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Kendrick Lamar’s ‘Auntie Diaries’ begs a closer listen

Kendrick Lamar’s ‘Auntie Diaries’ begs a closer listen

Kendrick Lamar’s ‘Auntie Diaries’ begs a closer listen
May 26
12:00 2022

Since hip-hop artist Kendrick Lamar released his song “Auntie Diaries,” an intimate track off his newest album describing homophobia and transphobia in his community, the internet has been embroiled in heavy discourse about the lyricism.

The song framed a world of religious expectations, social norms and the way his transgender uncle and cousin interact with them depicted through the eyes of a young Lamar. The lyrics, however, quickly became a source of controversy. When members of the LGBTQIA+ community denounced the lyrics as harmful language, they were met with ridicule and their feelings were dismissed as hypersensitivity.

The fact of the matter is, people have the right to be hurt by bigoted language, regardless of context or intention. The callousness shown toward hurt members of the LGBTQIA+ community attests to the lack of sympathy for marginalized communities.

The song is riddled with f-slurs, misgendering and deadnaming — all actions used as tools to depict Lamar’s journey through overcoming his homophobia. The song ends with a wiser Lamar realizing the harm behind his words and resolving to do better. Still, the derogatory language used left a bitter taste in many listeners’ mouths.

This isn’t a matter of canceling celebrities or labeling anyone as homophobic. “Auntie Diaries” is undeniably a great song, and every method of storytelling employed — even the derogatory language — was necessary to accurately depict homophobia and transphobia in Lamar’s community. The song is a brilliant work of art.

This catharsis comes at the expense of the people directly affected by the oppression that Lamar is critiquing. Like any other slur, hearing the f-slur can be triggering for individuals who have been traumatized by it. Though some felt heard by “Auntie Diaries,” others felt hurt and isolated by it. Both reactions are entirely valid.

The response of marginalized individuals to the situations that affect them should be accepted, but it seems like their emotions only matter when they’re palatable by the majority.

Supporters of the lyrics behind “Auntie Diaries” argue that anyone offended by the song simply didn’t understand the meaning — clearly Kendrick Lamar is not homophobic. He speaks of his transgender uncle and cousin with love and respect and is growing from his own ignorance. As he recalls his past confusion and interactions with children in his neighborhood about his family, there’s never a hint of malice.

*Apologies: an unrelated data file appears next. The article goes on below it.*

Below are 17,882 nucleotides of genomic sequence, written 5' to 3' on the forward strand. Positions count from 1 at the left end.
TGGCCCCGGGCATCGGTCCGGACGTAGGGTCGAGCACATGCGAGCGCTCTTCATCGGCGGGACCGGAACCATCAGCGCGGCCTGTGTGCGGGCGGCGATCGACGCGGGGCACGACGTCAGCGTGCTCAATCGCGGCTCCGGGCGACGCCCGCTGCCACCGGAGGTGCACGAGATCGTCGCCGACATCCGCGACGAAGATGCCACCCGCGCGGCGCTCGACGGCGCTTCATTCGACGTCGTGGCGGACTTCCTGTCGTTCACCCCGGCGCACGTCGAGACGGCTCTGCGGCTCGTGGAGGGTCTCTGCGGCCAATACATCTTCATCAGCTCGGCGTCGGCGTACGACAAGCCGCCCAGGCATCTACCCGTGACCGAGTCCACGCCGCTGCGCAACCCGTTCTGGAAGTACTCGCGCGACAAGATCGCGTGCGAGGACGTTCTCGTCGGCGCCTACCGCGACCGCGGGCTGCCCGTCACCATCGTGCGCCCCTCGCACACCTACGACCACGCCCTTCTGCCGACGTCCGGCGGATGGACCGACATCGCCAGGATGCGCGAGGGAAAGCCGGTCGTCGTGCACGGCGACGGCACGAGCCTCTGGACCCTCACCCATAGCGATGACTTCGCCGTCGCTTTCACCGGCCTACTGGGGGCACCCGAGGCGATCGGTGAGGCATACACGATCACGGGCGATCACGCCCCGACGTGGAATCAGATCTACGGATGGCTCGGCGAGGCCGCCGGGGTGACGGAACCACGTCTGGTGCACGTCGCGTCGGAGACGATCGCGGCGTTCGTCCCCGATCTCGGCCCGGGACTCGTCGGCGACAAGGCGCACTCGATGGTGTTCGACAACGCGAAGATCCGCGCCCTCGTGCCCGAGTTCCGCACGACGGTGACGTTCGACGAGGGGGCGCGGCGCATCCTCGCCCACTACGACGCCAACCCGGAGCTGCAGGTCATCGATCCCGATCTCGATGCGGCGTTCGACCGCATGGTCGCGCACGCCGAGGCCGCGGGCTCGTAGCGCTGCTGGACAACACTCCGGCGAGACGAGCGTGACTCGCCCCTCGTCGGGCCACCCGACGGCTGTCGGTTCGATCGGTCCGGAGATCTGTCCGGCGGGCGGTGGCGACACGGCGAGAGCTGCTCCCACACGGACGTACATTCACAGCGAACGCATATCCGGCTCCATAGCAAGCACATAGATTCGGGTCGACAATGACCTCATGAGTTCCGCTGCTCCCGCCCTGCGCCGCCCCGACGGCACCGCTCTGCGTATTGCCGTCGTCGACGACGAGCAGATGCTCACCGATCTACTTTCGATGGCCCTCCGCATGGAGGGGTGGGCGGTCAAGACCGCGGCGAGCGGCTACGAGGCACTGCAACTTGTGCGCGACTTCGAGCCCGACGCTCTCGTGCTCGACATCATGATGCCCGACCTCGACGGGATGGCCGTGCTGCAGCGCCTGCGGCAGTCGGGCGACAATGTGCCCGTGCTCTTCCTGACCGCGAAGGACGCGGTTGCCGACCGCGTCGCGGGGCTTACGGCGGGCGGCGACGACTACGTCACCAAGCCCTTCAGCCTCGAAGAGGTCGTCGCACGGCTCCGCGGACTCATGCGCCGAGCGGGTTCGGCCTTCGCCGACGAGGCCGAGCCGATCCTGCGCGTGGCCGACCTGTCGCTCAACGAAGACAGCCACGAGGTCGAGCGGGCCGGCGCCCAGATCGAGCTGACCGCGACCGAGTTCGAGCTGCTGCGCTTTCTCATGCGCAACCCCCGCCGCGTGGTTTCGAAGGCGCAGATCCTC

Knowing this, fans have taken to Twitter to defend Lamar against being “canceled” for his lyrics. After all, everything Lamar has pointed out in the track are very real hardships that queer Black people endure. To avoid the topic entirely would be sugarcoating the issue and a disservice to both the listener and artist.

What’s ironic is that often the people who bash listeners offended by the lyrics haven’t shown any signs of reflection themselves. Lamar ends his song ironically condemning the usage of the f-slur and the homophobia around him.

Listeners should ask themselves: Have I done the work? Have I dismantled my own bigotry? If the answer is no, then they should practice allyship through empathizing with their neighbors.

It seems as if cancel culture has corrupted society so deeply that people have begun to prioritize celebrity personalities over the well-being of their communities. People are more afraid of the social consequences of harmful behavior than the emotional impact on the people affected, and that’s why this discourse has become so toxic.

Through a lens of compassion, the conversation can turn toward a path of healthy criticism and an exchange of perspectives. Maybe “Auntie Diaries” is the spark people need to move toward positive change, allowing proper critique on our society without the messiness of counterproductive commentary.

To combat bigotry, the voices of the oppressed must be heard. When people practice true accountability and correct each other’s mistakes rather than threatening ostracization, free-flowing conversation will create better understanding. All people need to do is just listen.

Featured Illustration by Jazmine Garcia

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Hana Musa

Hana Musa

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